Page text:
Figure 19. Scrambling ‘Mac OSX 10.12’
The scrambled byte sequence is passed onto the constructor of the class Packet::Packet, which creates a random AES256 key and encrypts the buffer with this key.
- Encoding the encryption key
In order for the C&C server to decrypt the encrypted data, the randomly generated AES256 key must be included in the packet along with the encrypted data. However, this key is also scrambled with operation XOR 0x13 followed by ROL 6 operation applied to each byte.
Figure 20. Function for scrambling AES256 key in the outgoing packet
Some screenshots taken during scrambling and encryption process:
Figure 21. The highlighted bytes represent the scrambled computer info
Figure 22. Randomly generated AES256 key
Figure 23. Scrambled AES256 key (0xC1 XOR 0x13 = 0xD2, 0xD2 ROL 6 = 0xB4) etc.)
Figure 24. Computer info encrypted with AES256 key
Figure 25. Screenshot of the final payload to be sent to C&C server. The scrambled AES256 key is marked green, while the encrypted computer info is marked red. Other bytes are just randomly generated noise.
When the backdoor receives the response from the C&C server, the final payload needs to be decoded again in a similar manner via decryption and scrambling. Packet::getData decrypts the received payload and Converter::outString descrambles the result.
The received data from the C&C server include the following information:
- HandlePP::urlRequest (/appleauth/static/cssj/N252394295/widget/auth/app.css)
- STRINGDATA::BROWSER_SESSION_ID (m_pixel_ratio)
These data will be later used in the C&C communication, as shown in the Wireshark screenshot below.
Figure 26. Communication with the C&C server after the exchange of OS packet info
Meanwhile, the runHandle method of the main backdoor loop will call for the requestServer method with the following backdoor commands (each command has one byte long code and is extracted by Packet::getCommand):
Figure 27. The getCommand method
The figure below shows the example of two of several possible command codes. Both create one thread, and each thread is responsible for either downloading and executing the file or running a command line program in the terminal:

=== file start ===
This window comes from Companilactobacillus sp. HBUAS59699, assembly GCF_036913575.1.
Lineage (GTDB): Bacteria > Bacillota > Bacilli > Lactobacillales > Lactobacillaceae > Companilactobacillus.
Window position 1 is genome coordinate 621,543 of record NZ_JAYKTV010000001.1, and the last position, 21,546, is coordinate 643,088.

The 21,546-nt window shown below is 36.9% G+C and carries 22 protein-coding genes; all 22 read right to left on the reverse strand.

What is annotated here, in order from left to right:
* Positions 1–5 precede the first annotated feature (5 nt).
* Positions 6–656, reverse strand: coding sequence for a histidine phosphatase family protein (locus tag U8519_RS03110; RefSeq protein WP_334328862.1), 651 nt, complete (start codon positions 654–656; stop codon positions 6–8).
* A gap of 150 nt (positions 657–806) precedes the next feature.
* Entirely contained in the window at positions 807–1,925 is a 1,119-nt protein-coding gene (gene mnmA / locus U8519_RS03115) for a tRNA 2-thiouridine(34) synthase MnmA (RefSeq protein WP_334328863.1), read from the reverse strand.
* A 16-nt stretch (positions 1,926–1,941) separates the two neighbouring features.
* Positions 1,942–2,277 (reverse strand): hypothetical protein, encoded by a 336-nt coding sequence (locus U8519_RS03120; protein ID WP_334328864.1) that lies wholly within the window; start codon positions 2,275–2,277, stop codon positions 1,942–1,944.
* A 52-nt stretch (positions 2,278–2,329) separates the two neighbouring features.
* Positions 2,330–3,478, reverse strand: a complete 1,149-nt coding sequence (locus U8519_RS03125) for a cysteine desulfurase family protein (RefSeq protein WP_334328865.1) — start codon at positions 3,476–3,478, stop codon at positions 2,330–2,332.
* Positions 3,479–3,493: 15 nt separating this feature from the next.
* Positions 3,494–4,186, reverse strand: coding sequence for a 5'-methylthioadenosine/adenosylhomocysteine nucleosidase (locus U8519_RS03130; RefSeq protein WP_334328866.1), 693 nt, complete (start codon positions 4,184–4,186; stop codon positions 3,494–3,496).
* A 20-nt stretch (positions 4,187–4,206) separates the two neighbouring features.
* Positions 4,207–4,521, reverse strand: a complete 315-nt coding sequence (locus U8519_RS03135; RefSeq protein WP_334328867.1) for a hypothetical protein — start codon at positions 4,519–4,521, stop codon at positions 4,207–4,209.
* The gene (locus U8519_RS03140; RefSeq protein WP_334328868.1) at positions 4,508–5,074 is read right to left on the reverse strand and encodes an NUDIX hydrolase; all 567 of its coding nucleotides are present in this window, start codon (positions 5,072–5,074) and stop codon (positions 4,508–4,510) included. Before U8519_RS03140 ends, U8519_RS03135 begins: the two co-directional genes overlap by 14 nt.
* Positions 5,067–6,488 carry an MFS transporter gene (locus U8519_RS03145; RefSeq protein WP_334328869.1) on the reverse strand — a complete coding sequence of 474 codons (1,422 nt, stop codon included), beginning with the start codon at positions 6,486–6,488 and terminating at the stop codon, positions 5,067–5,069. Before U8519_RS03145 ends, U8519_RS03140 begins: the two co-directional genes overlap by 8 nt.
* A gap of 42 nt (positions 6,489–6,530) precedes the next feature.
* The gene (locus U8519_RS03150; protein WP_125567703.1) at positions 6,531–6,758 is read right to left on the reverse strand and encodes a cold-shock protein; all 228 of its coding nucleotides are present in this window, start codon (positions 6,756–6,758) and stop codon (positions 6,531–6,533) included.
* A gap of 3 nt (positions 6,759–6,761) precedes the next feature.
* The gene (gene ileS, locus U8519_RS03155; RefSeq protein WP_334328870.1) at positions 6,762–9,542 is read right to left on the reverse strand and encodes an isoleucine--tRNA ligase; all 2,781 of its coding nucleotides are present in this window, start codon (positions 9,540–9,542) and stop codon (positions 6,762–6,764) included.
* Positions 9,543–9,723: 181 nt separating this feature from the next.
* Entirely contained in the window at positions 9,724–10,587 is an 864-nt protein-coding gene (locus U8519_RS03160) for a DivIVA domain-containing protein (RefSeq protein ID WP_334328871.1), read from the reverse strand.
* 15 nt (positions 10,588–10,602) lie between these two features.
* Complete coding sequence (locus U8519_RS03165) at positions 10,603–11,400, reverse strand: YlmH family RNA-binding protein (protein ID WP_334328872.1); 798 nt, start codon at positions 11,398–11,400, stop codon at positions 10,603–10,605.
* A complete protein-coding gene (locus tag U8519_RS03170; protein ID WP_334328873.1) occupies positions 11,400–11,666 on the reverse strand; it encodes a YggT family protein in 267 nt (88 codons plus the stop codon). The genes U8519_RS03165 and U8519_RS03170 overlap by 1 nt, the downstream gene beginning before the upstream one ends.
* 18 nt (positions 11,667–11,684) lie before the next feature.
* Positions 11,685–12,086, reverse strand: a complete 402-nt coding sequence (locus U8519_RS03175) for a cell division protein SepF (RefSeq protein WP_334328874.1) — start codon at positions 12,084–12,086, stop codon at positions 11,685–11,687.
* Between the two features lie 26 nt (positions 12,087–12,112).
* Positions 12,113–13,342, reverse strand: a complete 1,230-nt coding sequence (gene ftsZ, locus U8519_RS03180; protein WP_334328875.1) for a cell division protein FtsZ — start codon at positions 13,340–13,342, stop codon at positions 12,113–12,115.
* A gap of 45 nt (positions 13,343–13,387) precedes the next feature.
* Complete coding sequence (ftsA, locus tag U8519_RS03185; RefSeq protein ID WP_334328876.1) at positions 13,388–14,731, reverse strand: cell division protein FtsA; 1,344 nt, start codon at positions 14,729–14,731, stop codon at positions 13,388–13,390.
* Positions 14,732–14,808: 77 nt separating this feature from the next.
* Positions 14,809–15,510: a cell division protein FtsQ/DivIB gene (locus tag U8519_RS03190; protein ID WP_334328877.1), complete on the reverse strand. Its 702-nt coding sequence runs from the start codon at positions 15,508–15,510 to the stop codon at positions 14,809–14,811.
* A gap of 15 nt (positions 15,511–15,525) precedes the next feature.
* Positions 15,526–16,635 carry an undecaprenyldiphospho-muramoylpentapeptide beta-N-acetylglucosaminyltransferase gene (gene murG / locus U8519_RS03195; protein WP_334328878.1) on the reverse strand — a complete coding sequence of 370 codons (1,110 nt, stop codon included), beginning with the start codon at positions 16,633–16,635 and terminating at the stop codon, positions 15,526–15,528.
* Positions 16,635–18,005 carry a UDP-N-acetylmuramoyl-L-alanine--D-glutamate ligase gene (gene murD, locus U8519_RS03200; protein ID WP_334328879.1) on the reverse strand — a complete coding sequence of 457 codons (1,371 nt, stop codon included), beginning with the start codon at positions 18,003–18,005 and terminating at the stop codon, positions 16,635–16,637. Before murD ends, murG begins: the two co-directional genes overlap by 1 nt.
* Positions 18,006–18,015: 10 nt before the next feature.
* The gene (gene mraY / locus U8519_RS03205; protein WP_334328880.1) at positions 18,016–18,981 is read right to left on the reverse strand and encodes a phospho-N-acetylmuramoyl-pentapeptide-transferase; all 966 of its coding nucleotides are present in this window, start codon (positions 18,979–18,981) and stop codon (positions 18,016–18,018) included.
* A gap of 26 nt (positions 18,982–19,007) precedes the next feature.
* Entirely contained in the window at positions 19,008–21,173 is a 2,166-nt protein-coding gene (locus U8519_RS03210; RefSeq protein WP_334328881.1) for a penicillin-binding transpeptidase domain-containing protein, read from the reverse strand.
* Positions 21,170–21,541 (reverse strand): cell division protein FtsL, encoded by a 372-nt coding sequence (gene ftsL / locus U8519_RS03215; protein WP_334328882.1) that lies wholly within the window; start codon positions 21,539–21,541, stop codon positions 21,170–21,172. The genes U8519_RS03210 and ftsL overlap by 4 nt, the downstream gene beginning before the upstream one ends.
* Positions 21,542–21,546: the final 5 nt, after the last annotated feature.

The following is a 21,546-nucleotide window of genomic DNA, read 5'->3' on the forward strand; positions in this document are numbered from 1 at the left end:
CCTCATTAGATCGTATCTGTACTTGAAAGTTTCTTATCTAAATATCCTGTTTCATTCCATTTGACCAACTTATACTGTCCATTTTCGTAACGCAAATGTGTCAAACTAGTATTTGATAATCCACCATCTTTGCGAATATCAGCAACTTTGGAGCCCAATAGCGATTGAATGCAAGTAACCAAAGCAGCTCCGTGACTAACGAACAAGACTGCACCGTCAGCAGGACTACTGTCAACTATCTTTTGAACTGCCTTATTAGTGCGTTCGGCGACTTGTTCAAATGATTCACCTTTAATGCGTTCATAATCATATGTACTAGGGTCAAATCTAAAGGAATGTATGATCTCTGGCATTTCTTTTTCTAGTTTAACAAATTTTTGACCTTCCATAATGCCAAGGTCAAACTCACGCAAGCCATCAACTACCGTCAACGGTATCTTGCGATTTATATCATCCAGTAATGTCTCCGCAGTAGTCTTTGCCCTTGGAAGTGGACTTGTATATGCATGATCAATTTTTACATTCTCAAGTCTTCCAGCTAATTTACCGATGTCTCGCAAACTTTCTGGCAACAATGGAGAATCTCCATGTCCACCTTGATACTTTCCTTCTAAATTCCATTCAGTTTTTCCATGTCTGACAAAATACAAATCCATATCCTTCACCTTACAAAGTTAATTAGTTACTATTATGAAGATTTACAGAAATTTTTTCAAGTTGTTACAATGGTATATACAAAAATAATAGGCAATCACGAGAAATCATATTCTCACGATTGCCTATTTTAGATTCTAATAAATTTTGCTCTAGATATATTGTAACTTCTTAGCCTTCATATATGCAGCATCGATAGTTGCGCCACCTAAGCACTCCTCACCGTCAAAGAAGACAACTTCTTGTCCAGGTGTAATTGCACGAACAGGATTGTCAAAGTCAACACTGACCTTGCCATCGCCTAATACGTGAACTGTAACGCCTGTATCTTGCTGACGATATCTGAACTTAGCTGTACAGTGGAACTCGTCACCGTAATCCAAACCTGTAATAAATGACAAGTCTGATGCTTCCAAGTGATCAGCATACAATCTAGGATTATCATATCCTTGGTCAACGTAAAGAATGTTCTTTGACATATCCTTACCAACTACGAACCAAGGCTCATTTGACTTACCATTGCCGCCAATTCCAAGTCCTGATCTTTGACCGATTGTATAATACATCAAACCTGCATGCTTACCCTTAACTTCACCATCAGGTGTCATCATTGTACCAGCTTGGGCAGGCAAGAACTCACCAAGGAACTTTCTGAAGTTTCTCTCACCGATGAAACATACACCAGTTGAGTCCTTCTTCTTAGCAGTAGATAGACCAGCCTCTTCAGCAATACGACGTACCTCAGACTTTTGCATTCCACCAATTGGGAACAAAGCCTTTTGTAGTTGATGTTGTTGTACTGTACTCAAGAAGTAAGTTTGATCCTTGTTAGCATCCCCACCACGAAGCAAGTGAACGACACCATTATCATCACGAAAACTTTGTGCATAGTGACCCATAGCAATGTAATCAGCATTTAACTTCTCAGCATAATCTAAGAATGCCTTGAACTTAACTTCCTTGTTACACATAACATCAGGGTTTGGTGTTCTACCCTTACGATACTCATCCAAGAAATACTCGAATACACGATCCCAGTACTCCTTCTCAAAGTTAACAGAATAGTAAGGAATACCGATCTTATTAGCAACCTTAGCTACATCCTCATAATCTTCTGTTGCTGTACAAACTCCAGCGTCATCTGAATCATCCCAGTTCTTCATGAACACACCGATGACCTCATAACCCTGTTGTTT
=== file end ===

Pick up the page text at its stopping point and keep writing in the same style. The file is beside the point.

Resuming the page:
Figure 28. Commands used for downloading and executing, and running a command in terminal
Figure 29. Commands used in uploading and downloading file
Figure 30. Supported commands and their respective codes
Malicious attacks targeting Mac devices are not as common as its counterparts, but the discovery of this new MacOS backdoor that is presumably distributed via phishing email calls for every user to adopt best practices for phishing attacks regardless of operating system.
End users can benefit from security solutions such as Trend Micro Home Security for Mac, which provides comprehensive security and multi-device protection against cyberthreats. Enterprises can benefit from Trend Micro’s Smart Protection Suites with XGen™ security, which infuses high-fidelity machine learning into a blend of threat protection techniques to eliminate security gaps across any user activity and any endpoint.
Indicators of Compromise (IoCs)
|Delivery document (W2KM_OCEANLOTUS.A):
|Dropper (OSX_OCEANLOTUS.D): 4da8365241c6b028a13b82d852c4f0155eb3d902782c6a538ac007a44a7d61b4|
|Backdoor (OSX_OCEANLOTUS.D): 673ee7a57ba3c5a2384aeb17a66058e59f0a4d0cddc4f01fe32f369f6a845c8f|